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UB Deputy Vice Chancellor interdicts disciplinary hearing

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  • Accuses VC of sleeping on the job
  • DVC accused of increasing stafsalaries without authority
  • DVC also accused of failing to submit financials to Audit team
  • UB failed to charge the DVCFA on time

KEABETSWE NEWEL

The University of Botswana (UB) Deputy Vice Chancellor Finance and Administration (DVCFA) Mendel Ngoni Nlanda has successfully interdicted his disciplinary hearing against his employer on conditions that UB has failed to levy the charges promptly, as required by Clause 2.3 of the Respondent’s Staff Disciplinary Regulations and Procedures and Section 26 (1) of the Employment Act.
Lady Justice Mathiba agreed that the matter was urgent and agreed to stay the disciplinary hearing pending the conclusion of the matter. UB was ordered to file its papers on the 8th November 2019, while Nlanda is to file his response on the 18th of November. The matter will be heard on the 22nd of November.

Details of the matter are such that, UB Council Chairperson Dr. Joseph Moeketsi Makhema, wrote to the UB Vice Chancellor Professor David Norris complaining that UB’s financial audits could not be finalised on the 23rd of November because the DVCFA and his team failed to submit cash flow projections to auditors.

On the 26th September 2019, Nlanda was slapped with a disciplinary charges letter, in which he charged with ‘willful neglect of duties’.
According to the particulars of the offence, on the 22nd November 2018, the UB Council directed the audit and finance committees of council to have a firm position of the University cash flow by the 5th December 2018. The disciplinary letter states that the Chairperson of the Audit Committee Verily Molatedi immediately instructed the DVCFA to ensure that the said cash flow is availed to members by the 26th November 2018, of which the DVCFA failed.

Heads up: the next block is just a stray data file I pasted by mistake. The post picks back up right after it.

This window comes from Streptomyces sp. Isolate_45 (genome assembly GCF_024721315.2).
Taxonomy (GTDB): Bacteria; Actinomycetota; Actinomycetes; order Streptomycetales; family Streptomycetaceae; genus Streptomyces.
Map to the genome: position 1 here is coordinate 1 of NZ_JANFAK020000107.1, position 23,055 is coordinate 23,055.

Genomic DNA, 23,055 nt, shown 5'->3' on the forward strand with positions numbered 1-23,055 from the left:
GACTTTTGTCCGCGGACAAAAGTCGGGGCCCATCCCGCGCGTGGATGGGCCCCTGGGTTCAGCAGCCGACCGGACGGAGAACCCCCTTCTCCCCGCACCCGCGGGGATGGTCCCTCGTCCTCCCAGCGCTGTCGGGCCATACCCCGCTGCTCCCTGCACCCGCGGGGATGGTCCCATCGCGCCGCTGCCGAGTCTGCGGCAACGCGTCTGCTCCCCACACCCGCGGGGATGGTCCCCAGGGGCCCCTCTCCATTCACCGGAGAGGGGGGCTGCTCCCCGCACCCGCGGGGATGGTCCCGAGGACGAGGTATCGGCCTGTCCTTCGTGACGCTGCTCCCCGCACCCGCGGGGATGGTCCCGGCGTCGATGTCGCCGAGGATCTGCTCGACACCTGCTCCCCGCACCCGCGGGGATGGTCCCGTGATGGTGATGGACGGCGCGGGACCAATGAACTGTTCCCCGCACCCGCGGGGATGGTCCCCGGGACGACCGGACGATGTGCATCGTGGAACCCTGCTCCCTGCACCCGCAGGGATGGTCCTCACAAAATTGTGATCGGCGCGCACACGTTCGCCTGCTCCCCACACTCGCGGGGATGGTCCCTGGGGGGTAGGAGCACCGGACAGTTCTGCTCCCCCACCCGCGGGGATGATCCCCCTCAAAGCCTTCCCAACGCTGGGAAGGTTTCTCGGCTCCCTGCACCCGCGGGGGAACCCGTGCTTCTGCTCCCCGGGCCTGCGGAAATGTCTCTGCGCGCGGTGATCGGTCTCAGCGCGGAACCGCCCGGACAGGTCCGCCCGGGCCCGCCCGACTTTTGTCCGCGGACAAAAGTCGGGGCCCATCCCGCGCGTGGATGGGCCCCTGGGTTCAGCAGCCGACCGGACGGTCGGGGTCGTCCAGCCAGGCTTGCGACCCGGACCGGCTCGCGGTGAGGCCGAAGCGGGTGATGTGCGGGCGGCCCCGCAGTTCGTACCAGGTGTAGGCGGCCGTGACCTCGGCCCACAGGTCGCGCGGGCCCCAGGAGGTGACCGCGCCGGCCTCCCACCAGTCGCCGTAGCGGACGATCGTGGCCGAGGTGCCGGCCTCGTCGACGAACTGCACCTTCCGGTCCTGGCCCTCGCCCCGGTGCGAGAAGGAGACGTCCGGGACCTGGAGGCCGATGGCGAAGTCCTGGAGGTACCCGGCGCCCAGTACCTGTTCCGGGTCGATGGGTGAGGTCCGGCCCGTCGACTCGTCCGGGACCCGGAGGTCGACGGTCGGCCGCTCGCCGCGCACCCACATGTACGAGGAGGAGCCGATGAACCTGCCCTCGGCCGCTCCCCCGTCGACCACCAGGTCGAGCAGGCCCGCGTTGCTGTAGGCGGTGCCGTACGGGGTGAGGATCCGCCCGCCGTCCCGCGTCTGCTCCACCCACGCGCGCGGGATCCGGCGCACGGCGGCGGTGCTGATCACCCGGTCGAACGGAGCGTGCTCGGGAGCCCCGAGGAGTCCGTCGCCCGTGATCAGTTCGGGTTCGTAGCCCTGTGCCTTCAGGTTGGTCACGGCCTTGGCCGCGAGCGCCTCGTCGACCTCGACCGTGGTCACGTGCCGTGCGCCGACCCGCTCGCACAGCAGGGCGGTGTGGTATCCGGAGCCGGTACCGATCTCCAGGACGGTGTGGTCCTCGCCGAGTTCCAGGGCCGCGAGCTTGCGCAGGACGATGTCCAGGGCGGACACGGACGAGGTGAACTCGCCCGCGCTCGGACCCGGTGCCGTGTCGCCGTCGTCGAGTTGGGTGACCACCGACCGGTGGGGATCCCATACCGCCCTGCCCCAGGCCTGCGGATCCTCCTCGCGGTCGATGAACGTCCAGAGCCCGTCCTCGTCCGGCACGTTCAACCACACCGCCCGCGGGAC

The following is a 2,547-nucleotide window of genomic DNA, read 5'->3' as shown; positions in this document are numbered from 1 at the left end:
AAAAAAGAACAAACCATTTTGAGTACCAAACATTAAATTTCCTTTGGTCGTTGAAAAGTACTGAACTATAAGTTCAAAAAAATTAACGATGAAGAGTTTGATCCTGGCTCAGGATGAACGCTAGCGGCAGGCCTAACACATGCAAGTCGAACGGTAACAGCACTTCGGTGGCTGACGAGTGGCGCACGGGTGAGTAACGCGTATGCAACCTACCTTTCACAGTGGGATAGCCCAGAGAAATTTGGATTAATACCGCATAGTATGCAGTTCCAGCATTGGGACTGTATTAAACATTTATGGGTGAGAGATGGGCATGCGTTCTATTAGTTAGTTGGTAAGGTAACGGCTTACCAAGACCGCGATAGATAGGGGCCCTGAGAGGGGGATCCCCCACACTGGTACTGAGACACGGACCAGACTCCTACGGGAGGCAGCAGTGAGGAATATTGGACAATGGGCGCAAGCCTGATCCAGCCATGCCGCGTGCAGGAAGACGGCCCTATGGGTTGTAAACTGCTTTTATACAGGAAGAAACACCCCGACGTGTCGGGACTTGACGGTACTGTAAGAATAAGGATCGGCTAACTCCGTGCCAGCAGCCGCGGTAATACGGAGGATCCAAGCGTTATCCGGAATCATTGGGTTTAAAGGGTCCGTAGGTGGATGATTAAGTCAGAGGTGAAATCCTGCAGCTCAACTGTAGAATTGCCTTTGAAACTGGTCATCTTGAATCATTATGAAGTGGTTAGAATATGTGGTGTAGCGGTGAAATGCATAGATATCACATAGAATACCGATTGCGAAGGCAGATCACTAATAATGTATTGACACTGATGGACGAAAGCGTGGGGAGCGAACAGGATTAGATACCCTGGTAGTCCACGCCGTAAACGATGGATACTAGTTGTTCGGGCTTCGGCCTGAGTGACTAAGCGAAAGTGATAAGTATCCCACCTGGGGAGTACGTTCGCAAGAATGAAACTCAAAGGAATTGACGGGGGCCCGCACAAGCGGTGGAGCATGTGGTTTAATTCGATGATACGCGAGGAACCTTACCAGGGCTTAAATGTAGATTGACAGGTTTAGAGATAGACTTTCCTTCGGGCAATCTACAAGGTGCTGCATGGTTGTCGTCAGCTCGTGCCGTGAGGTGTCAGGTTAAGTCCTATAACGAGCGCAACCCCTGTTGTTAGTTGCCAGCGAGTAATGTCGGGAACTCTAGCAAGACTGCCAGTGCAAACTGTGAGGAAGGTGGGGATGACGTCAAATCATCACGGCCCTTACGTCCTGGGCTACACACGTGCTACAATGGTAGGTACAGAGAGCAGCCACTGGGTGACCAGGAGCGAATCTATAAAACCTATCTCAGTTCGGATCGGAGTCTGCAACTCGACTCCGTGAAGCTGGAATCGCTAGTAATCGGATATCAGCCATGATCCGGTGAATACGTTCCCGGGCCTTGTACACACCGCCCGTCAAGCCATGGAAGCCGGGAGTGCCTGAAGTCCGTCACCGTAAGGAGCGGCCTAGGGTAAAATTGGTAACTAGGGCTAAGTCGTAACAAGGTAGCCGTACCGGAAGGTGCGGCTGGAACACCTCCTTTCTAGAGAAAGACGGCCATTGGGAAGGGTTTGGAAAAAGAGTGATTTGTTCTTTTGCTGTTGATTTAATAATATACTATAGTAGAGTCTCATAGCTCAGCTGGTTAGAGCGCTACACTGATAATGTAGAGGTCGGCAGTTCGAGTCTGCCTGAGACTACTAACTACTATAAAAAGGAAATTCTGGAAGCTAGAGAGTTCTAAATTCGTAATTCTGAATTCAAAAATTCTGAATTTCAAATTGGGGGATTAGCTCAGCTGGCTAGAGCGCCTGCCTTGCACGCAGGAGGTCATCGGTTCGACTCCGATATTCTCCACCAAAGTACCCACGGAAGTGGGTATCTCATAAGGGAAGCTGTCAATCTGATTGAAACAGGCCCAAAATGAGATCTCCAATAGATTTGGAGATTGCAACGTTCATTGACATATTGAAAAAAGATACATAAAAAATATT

It further stated that on the 13th and 20th April 2018, the executive management resolved that all proposed procurement plans be tabled and approved at then executive team meetings for ease of budget monitoring. The Business services department under the supervision of the DVCFA, is said to have omitted to oblige.
“In his letter of 23rd September, the Vice Chancellor instructed you to convene Joint Negotiation Council (JNC) meetings and to mend relations with Unions. Notwithstanding this instruction, the DVCFA is said to have failed to comply.”

The DVCFA is said to further have held a meeting of the JNC in his capacity as the Committee chair and without authority from the executive management, where he resolved that all government directives on adjustment of salaries were binding to UB and should be implemented without variation. He is said to have resolved that a 3 percent salary adjustment be implemented inclusive of all arrears retrospective to 1st April 2016.

The disciplinary letter states further that UB on its 210th meeting resolved not to increase salaries because the University was in a bad financial position. Further the DVCFA is said to have disregarded the Legal Opinion tendered by the Department of Legal Services on the 13th April 2018 that the University was not linked to government directives.
Through court papers filed by his attorney,Uyapo Ndadi of Ndadi Law Firm, Nlanda was suspended from duty on the 8th March 2019. The court papers stated that from the reading of the suspension letter, the allegations against Nlanda reveal that complaints have been received from the Permanent Secretary, Director of the Department of Tertiary Education Financing and Chairperson of the Audit Committee about Nlanda’s alleged “persistent willful neglect of duty and refusal to take lawful orders…”